History has many important figures, but few arouse more interest and passion than Pharaoh, the king of Egypt. This pivotal character manages to amass a mixture of magic, mystery, and power that makes her a phenomenon worth investigating.
What is a Pharaoh?
A title given to the kings of Egypt, it is a name derived from Egyptian and Hebrew meaning great house. In the earliest Egyptian documents, the word seems to have been used to refer to a court and was eventually applied to a king or head of government.
He is said to be an incarnation (with a falcon head) of the god Horus, successor to Osiris. Since he was considered a god, the Egyptians prostrated themselves before him, unable to see or touch his face. Pharaohs were also said to have magical powers.
Characteristics of a Pharaoh
It is very easy to identify a pharaoh by his striking appearance. However, this is not the only thing that characterized a pharaoh. Among other things are:
- It displayed numerous symbols of power.
- He wore flashy outfits that reflected his power and lined his eyes.
- He had absolute power.
- He was considered a god.
- He was the owner of most of the land.
- It was law and justice.
- He lived surrounded by wealth, in a great palace, and with a large number of slaves and servants.
- He was the supreme commander of the army.
Symbols of power of a Pharaoh
Each symbol used by the pharaoh had a specific function and highlighted the great power he possessed. Among the symbols used by a pharaoh were:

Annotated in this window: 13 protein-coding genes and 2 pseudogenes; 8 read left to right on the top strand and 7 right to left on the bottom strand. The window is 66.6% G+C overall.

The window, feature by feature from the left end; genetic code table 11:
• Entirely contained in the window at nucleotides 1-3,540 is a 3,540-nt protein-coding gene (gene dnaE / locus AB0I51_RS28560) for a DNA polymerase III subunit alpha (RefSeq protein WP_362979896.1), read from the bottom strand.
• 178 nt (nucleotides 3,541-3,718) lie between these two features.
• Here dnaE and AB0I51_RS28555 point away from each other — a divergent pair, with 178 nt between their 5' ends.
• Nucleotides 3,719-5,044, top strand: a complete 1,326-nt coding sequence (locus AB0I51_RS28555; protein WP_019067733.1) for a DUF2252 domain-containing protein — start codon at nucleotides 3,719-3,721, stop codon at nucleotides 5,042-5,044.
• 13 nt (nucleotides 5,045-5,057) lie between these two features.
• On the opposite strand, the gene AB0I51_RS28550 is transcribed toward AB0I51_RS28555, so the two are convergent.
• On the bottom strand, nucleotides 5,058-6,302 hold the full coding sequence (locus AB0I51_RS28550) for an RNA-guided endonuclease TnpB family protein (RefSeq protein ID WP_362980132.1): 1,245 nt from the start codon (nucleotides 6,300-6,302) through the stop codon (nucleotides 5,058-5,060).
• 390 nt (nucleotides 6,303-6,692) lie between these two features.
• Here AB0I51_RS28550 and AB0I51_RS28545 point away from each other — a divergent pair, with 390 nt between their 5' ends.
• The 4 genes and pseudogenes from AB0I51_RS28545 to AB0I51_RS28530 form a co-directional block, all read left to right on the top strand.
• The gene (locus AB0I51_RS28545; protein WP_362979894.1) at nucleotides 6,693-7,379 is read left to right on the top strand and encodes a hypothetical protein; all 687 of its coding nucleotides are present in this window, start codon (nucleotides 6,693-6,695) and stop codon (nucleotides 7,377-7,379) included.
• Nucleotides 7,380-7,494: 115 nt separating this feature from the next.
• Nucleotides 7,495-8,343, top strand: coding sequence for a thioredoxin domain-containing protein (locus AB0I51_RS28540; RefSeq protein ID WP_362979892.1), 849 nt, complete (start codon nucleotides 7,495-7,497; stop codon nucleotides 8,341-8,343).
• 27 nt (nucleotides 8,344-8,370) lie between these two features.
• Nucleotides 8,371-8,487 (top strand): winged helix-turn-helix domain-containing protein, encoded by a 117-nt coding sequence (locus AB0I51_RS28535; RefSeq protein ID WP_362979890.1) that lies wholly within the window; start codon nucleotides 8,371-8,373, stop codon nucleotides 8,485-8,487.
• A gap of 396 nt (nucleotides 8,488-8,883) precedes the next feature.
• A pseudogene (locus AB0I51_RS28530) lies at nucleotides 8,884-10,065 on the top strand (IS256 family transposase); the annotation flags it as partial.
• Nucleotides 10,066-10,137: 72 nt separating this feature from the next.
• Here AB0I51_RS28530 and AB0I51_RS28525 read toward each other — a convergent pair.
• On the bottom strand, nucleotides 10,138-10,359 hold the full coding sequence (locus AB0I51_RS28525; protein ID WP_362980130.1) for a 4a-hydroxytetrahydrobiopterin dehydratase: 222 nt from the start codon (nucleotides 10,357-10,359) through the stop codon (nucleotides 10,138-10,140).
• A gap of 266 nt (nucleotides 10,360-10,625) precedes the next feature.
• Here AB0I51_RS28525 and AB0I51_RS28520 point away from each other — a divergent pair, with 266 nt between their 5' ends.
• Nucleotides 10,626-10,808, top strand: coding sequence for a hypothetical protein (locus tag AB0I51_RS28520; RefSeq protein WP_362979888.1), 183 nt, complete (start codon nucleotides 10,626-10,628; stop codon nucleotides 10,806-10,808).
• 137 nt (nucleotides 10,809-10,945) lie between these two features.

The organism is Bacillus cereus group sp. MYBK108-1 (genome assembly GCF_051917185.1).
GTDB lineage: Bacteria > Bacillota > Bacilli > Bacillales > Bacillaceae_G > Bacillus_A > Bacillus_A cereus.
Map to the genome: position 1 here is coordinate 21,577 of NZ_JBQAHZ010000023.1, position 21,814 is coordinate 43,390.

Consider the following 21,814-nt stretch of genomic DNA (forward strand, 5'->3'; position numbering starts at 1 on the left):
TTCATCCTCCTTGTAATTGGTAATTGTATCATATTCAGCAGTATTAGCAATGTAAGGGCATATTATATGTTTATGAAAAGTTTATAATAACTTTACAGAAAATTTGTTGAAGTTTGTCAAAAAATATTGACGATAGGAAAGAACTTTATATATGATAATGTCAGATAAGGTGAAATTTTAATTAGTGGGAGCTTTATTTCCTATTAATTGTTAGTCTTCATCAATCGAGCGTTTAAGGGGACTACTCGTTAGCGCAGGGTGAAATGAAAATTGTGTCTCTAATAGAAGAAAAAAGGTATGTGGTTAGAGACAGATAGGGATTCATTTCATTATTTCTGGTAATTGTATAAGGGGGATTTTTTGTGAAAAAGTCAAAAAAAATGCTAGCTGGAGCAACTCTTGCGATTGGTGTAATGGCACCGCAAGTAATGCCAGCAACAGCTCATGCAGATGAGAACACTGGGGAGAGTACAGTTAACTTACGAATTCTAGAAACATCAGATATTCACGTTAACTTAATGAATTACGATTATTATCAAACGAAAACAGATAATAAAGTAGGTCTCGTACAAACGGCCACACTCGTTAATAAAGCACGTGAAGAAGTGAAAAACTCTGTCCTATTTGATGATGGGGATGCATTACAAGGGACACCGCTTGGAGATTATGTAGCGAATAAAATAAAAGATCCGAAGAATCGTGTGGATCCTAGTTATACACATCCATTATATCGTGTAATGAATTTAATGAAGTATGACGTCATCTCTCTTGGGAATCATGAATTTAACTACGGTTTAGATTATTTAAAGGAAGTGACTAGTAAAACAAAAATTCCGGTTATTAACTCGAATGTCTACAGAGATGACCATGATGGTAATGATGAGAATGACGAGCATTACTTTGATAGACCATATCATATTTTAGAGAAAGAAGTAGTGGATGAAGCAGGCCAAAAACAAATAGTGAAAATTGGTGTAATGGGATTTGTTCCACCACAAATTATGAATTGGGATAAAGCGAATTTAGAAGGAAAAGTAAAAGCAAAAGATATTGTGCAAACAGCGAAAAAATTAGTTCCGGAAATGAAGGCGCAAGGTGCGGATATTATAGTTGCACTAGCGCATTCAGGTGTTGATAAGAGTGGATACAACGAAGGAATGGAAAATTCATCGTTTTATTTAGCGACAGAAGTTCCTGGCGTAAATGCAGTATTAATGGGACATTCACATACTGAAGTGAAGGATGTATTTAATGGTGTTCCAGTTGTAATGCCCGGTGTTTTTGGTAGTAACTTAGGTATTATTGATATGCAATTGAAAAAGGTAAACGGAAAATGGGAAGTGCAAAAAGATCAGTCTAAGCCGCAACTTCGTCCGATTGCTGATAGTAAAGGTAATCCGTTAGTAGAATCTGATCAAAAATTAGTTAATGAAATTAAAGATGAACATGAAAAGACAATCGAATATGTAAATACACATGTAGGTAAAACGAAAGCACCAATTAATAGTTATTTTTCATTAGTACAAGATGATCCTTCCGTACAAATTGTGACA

- Crowns: At the front of his crown was the image of the sacred ureus, or cobra, which was believed to spit fire and destruction on his enemies. There were different types of crowns and each had a meaning. Among the best-known are:
- The white Crown or Hedjet symbolized Upper Egypt.
- The red Crown or Desheret symbolized Lower Egypt.
- The double Crown or Sechemty symbolized the unification of Egypt.
- A feathered Crown or Shuty was worn by the great royal wives.
- Crown Osiriaca or Atef was used in certain funeral rituals.
- Triple Crown Atef or Hemrem was composed of 3 Atef crowns and is said to have a solar function.
- Scepters: Their function was to emphasize the authority of the pharaoh. The scepters used by a pharaoh were:
- The Nejej was shaped like a flail or scourge and was used in ceremonies. He was very often associated with the god Osiris.
- The crook-shaped Heka was the eternal companion of the Nejej scepter. Just as a shepherd leads his flock with a crook, the pharaoh was the shepherd of his people and led it with the Heka. He was also associated with the god Osiris and magical powers were attributed to him.
- The beard: This was false and he used it only when he appeared in public to identify himself with Osiris.
Clothing of a Pharaoh
Pharaoh’s clothes were made of linen, symbolizing his wealth, so they were almost transparent and conspicuous. It covers the head, hangs upright behind the ears, ties a cloth (shendeet) around the waist, wraps it around the body from back to front, and wears a long dress.